Rails: Is it bad to have an irreversible migration?

If you are dealing with production-grade systems then yes, it is very bad. If it is your own pet project, then anything is allowed (if nothing else, it will be a learning experience 🙂 though chances are that sooner rather than later, even in a pet project, you will find yourself having put a cross over a reverse migration only to have to undo that migration a few days later, be it via rake or manually.)

In a production scenario, you should always make the effort to write and test a reversible migration in the eventuality that you go through it in production, then discover a bug which forces you to roll back (code and schema) to some previous revision (pending some non-trivial fix — and an otherwise unusable production system.)

Reverse migrations range from mostly trivial (removing columns or tables that were added during migration, and/or changing column types, etc.) to somewhat more involved (execute of JOINed INSERTs or UPDATEs), but nothing is so complex as to justify “sweeping it under the rug”. If nothing else, forcing yourself to think of ways to achieve reverse migrations can give you new insight into the very problem that your forward migration is fixing.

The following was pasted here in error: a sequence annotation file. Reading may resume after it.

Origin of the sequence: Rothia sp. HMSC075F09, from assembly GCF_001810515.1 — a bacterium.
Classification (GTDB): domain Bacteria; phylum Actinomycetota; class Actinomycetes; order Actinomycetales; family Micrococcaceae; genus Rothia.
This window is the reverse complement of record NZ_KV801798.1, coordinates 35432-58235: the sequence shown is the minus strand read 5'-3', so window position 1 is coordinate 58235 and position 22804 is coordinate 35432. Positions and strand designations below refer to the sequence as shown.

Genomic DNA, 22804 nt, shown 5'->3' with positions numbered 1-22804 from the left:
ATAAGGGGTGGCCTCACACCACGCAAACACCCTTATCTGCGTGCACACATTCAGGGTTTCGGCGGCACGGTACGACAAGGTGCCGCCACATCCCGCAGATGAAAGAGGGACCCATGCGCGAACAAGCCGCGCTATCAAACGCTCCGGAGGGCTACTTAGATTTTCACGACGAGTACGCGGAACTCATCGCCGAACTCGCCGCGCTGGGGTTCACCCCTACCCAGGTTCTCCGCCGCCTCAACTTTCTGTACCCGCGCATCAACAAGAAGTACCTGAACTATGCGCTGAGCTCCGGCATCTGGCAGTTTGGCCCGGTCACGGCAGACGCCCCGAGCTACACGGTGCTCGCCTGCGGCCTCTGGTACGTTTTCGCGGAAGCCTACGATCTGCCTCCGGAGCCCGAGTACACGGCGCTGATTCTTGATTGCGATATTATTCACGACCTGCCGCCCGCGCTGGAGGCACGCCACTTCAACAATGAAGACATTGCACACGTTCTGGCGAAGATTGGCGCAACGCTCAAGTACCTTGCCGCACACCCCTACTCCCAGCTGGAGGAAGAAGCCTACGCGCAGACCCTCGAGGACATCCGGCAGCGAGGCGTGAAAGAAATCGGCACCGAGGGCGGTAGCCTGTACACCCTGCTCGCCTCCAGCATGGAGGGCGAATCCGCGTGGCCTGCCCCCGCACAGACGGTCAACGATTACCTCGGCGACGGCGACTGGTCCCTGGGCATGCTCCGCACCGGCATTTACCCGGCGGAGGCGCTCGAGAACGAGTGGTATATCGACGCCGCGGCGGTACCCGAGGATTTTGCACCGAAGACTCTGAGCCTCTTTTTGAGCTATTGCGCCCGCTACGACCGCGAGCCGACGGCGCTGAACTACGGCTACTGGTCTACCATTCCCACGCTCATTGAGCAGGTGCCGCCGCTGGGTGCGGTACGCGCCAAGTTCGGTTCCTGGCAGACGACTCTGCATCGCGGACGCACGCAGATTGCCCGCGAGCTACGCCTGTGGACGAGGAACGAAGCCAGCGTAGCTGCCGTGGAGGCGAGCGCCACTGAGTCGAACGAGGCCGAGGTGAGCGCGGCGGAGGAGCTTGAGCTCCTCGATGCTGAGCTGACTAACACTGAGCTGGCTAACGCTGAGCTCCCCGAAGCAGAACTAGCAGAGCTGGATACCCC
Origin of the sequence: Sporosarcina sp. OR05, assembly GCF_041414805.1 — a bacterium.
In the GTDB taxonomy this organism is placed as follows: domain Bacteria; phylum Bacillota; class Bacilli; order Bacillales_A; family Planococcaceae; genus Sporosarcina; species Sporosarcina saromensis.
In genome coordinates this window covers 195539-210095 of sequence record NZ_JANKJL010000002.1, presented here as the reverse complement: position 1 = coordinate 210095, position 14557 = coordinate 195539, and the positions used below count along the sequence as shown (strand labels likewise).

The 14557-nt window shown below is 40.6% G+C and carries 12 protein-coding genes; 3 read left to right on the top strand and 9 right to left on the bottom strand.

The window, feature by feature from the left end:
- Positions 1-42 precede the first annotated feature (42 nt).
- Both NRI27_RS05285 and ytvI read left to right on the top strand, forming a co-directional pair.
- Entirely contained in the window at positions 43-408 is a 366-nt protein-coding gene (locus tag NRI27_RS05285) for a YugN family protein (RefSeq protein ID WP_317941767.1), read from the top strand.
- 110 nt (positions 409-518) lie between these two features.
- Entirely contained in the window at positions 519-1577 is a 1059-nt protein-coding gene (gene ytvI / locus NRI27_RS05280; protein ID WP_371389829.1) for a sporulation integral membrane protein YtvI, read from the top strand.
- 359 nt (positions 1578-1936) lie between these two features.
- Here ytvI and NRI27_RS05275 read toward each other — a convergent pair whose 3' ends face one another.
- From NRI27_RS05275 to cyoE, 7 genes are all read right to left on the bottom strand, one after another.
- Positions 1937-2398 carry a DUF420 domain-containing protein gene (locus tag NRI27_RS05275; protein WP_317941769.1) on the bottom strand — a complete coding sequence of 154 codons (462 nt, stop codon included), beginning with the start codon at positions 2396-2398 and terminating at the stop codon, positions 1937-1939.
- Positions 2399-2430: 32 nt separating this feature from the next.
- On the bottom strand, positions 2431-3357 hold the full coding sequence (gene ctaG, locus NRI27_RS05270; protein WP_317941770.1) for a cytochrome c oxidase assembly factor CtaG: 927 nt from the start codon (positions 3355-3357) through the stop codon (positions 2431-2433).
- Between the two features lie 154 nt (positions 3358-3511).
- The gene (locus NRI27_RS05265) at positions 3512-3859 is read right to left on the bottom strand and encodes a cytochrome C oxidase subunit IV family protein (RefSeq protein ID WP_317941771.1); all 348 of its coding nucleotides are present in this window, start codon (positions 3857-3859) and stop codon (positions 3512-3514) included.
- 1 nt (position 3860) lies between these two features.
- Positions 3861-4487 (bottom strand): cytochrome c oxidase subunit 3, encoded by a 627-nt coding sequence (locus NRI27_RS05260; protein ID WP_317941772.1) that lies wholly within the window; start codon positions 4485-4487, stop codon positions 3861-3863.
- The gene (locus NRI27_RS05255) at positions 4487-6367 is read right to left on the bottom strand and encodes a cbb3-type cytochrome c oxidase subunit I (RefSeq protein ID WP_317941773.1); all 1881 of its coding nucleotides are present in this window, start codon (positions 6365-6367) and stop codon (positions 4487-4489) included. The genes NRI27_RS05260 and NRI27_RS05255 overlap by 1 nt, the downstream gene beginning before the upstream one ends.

You might occasionally run into a situation where a forward migration removes a feature, resulting in data being discarded from the database. For obvious reasons, the reverse migration cannot resuscitate discarded data. Although one could, in such cases, recommend having the forward migration automatically save the data or keep it around in the eventuality of rollback as an alternative to outright failure (save to yml, copy/move to a special table, etc.), you don’t have to, as the time required to test such an automated procedure could exceed the time required to restore the data manually (should the need arise.) But even in such cases, instead of just failing, you can always make the reverse migration conditionally and temporarily fail pending some user action (i.e. test for the existence of some required table that has to be restored manually; if missing, output “I have failed because I cannot recreate table XYZ from nothingness; manually restore table XYZ from backup then run me again, and I will not fail you!”)

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